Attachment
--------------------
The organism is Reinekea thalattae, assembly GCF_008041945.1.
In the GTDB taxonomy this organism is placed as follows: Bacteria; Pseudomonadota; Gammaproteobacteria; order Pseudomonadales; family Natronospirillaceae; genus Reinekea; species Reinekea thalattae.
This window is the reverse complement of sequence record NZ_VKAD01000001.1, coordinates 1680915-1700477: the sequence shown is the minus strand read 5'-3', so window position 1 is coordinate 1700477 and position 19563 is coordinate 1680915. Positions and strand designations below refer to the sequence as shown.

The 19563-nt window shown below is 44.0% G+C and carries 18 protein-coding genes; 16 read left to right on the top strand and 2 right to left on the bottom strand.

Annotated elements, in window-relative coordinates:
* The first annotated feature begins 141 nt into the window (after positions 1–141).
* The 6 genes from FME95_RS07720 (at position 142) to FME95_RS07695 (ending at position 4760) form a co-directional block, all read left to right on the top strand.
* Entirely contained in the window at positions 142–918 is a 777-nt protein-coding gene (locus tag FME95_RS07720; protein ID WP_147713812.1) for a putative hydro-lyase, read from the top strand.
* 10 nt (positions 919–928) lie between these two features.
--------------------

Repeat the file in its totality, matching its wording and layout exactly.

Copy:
The organism is Reinekea thalattae, assembly GCF_008041945.1.
In the GTDB taxonomy this organism is placed as follows: Bacteria; Pseudomonadota; Gammaproteobacteria; order Pseudomonadales; family Natronospirillaceae; genus Reinekea; species Reinekea thalattae.
This window is the reverse complement of sequence record NZ_VKAD01000001.1, coordinates 1680915-1700477: the sequence shown is the minus strand read 5'-3', so window position 1 is coordinate 1700477 and position 19563 is coordinate 1680915. Positions and strand designations below refer to the sequence as shown.

The 19563-nt window shown below is 44.0% G+C and carries 18 protein-coding genes; 16 read left to right on the top strand and 2 right to left on the bottom strand.

Annotated elements, in window-relative coordinates:
* The first annotated feature begins 141 nt into the window (after positions 1–141).
* The 6 genes from FME95_RS07720 (at position 142) to FME95_RS07695 (ending at position 4760) form a co-directional block, all read left to right on the top strand.
* Entirely contained in the window at positions 142–918 is a 777-nt protein-coding gene (locus tag FME95_RS07720; protein ID WP_147713812.1) for a putative hydro-lyase, read from the top strand.
* 10 nt (positions 919–928) lie between these two features.